Posted by Brian Kelly on 9 May 2014

The Value of Webinars for Professional Development

Last month in a post on “Video is now a ‘must have’ in Higher Education – but what are the implications for accessibility?” I cited a State of Video in Education 2014 report which described how “video has a significantly positive impact on all aspects of the student lifecycle, from attracting and retaining students to enhancing learning, boosting learning outcomes and building stronger alumni relations“.

In addition to its value in supporting student learning and recruitment video can now be used to provide professional development opportunities for academics and researchers. As described in a Jisc guide on Using videoconferencing and collaboration technology to reduce travel and carbon emissionsthe right technology can be a usable alternative to physical travel benefitting administrative, academic and research purposes“.

The Webinar definition provided by Webopedia explains “Short for Web-based seminar, it is a presentation, lecture, workshop or seminar that is transmitted over the Web using video conferencing software”. The article does not mention that the term ‘webinar’ is not popular in many circles as it feels somewhat contrived. However the use of networked technologies to enhance presentations, lectures, workshops and seminars should be appreciated by academics and researchers, especially those who are comfortable in making use of IT.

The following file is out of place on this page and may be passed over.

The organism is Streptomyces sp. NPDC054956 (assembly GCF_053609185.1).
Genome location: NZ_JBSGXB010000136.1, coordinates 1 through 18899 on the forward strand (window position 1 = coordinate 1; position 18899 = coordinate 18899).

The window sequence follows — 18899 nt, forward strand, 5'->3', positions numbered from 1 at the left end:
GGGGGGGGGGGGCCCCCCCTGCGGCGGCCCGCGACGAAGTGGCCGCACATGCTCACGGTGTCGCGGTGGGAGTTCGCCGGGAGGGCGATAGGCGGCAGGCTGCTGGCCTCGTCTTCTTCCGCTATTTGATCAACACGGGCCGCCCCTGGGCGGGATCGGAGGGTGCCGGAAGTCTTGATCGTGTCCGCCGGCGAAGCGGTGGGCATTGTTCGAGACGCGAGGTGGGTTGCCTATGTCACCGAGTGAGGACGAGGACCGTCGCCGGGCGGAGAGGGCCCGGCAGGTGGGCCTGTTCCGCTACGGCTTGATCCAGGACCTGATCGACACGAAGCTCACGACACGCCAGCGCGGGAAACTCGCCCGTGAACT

LACE Webinar on Learning Analytics and Learning Analytics Interoperability

LACE Project Youtube Channel

The EU-funded LACE project (Learning Analytics Community Exchange) is bringing together key European players in the field of learning analytics (LA) and educational data mining (EDM) in order to support the development of communities of practice and share emerging best practice.

The LACE project will be providing a number of face-to-face events including a half-day workshop session on Developing a Learning Analytics Strategy for a HEI at the CETIS 2014 conference.Such face-to-face events will be complemented by a webinar series which will be launched next week, on Tuesday 13 May 2014 starting at 13.00 BST.

If you are new to learning analytics interoperability a video recording of a short talk given by Adam Cooper, Cetis is available on the LACE YouTube channel.

Next week’s webinar, Big Picture of Learning Analytics Interoperability – LACE webinar, will explore the big picture for learning analytics interoperability and will ask questions such as “What are the main dimension of this domain?” and “Where do we find the low- hanging fruit?

Your Thoughts on Webinars

The LACE Webinar will make use of Google Hangouts on Air  which provides live streaming, storage of recordings on YouTube and management of audience interactions.

We welcome feedback on the technical environment we’ll be using as well as non-technical aspects of use of this technology.

If you’ve used Google Hangouts on Air previously, has the experience been useful or have you encountered difficulties? If you have not used Google Hangouts on Air what are the reasons for this? If may be that there have been no events of relevance to you, but if there are other barriers I’d like to hear about them.

Feedback can be provided as comments to this post. Alternatively feel free to use the online survey.